To Bed with Grand Music is about sex in wartime. On the first page (a scene as compelling in its way as the five conception scenes at the beginning of Manja) Deborah and her husband are saying goodbye to each other before he is posted overseas. They swear undying loyalty, well, undying emotional loyalty because the husband does not deny that he might not be able to be faithful all the time he is away. But once he is gone, Deborah is soon bored by life in a village with her small son and decides to get a job in London. Here she acquires a lover, and another, and another.
Originally published in 1946 but republished here by Persephone Books, this is the story of Deborah, who we first meet on the day her husband Graham is going off to the middle east for the war effort. He refuses to stay faithful, and as Deborah is rather a selfish woman, she takes this as permission not to stay faithful too.
Deborah gets a job in London, leaving her young son Timmy under the care of her housekeeper. She soon starts making her way through various affairs, social climbing and learning to appreciate what she sees as the “good things” in life, despite there being a war on. Being married with a child is rarely thought about, apart from when it can be seen as an advantage in getting a newer and better lover.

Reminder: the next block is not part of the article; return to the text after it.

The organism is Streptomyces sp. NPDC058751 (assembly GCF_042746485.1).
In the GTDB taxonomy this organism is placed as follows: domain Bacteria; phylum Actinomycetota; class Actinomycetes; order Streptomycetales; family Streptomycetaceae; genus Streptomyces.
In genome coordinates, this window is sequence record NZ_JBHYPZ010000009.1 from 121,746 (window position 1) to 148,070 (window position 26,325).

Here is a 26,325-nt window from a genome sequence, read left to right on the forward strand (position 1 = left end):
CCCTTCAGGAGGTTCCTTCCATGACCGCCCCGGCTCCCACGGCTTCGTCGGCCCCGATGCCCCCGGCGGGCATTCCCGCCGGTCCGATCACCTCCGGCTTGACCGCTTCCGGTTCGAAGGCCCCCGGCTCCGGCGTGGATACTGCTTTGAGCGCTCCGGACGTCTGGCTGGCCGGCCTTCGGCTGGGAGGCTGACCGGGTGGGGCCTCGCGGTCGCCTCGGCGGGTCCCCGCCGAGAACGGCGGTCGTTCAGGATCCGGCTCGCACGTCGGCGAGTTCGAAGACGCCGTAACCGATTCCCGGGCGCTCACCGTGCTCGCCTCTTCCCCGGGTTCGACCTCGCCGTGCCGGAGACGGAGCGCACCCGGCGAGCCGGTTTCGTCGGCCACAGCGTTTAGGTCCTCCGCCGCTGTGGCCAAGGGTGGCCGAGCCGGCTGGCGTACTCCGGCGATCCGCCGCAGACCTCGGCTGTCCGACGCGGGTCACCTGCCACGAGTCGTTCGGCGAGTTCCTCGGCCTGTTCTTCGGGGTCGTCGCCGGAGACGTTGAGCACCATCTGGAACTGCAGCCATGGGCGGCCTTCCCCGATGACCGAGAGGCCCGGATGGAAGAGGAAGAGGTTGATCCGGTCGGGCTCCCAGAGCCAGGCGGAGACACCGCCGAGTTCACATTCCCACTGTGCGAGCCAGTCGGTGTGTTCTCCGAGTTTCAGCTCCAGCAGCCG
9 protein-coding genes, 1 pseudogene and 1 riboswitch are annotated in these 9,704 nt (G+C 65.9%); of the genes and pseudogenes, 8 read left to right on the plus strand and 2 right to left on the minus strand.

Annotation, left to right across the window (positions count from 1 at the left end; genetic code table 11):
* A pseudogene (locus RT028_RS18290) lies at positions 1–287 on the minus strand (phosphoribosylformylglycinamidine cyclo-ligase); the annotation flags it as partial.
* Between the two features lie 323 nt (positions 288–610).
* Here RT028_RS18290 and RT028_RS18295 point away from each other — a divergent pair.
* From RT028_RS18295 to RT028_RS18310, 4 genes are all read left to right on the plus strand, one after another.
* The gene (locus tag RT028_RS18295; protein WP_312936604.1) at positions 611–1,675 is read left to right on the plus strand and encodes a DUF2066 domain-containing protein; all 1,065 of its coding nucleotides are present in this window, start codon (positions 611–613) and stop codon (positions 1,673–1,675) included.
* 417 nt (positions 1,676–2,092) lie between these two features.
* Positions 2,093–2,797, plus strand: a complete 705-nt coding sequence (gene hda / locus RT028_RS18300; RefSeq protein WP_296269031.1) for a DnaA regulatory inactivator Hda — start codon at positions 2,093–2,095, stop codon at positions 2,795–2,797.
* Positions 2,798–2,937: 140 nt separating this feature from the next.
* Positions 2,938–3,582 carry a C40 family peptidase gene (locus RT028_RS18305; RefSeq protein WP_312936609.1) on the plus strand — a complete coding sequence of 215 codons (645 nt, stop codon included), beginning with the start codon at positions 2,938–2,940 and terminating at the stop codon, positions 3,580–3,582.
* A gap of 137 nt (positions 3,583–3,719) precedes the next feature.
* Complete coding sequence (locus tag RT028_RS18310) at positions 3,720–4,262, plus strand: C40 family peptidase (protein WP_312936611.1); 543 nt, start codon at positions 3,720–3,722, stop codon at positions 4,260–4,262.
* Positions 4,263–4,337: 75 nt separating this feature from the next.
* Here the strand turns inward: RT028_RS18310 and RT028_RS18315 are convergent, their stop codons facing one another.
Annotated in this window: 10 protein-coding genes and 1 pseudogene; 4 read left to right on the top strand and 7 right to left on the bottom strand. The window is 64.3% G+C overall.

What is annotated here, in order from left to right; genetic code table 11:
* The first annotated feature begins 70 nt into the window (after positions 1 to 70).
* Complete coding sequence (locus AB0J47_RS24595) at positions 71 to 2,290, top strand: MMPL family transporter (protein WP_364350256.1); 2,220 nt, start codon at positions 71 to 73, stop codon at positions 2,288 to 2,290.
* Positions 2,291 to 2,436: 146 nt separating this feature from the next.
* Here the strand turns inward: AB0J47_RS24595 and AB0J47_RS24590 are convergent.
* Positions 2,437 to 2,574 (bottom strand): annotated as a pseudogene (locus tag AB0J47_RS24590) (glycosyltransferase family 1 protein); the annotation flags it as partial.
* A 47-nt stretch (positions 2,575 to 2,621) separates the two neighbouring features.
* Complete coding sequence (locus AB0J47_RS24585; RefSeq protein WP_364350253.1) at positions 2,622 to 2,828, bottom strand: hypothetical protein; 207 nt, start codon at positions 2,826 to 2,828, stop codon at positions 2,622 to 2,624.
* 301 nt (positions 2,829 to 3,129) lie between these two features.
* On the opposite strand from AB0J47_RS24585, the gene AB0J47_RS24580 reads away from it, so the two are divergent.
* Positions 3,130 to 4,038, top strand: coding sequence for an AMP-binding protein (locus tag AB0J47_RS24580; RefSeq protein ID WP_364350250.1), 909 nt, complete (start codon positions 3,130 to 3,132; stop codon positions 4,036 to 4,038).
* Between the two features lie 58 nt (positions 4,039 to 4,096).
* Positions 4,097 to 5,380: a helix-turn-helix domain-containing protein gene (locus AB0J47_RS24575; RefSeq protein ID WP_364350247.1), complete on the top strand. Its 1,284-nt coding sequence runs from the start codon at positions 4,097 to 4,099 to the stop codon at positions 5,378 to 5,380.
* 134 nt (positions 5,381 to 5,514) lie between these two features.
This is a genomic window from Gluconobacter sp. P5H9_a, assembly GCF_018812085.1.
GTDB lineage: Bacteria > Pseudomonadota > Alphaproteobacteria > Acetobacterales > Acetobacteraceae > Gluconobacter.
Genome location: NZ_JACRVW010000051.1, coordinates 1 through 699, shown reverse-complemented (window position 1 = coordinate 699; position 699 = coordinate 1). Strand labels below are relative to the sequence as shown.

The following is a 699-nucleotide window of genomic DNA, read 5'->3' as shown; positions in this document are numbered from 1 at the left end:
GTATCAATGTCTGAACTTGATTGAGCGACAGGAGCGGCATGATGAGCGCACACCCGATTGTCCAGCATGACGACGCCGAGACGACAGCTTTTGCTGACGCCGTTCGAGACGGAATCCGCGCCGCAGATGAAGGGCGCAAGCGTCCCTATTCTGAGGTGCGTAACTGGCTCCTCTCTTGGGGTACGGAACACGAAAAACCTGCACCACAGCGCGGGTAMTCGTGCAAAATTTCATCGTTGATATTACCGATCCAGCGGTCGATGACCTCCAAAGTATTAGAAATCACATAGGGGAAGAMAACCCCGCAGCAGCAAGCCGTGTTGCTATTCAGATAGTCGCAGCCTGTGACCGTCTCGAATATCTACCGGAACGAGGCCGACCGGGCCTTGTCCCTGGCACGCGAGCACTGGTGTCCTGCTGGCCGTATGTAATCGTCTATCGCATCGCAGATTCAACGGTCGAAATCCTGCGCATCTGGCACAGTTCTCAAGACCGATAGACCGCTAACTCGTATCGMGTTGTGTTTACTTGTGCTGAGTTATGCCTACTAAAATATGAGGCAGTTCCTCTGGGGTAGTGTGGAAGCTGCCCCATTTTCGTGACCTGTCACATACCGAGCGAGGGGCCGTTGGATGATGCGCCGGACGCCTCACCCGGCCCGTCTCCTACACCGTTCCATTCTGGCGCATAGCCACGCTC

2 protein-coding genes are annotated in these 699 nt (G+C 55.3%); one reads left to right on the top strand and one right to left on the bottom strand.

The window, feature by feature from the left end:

Deborah is ultimately a very selfish woman, with little commitment to her marriage vows once her husband has gone away, and when it seems that Graham is going abroad (or the housekeeper is threatening to quit) all she can think of is how this will affect her and the life she has managed to acquire.
This book isn’t shocking, per se (there’s no explicit sex scenes for instance) but considering the time it was published, covers a scenario that isn’t discussed much – just how did women survive without “company” when the men were away? It’s also about motherhood – Deborah is too selfish to be a mother and is more interested in her own life rather than looking after her child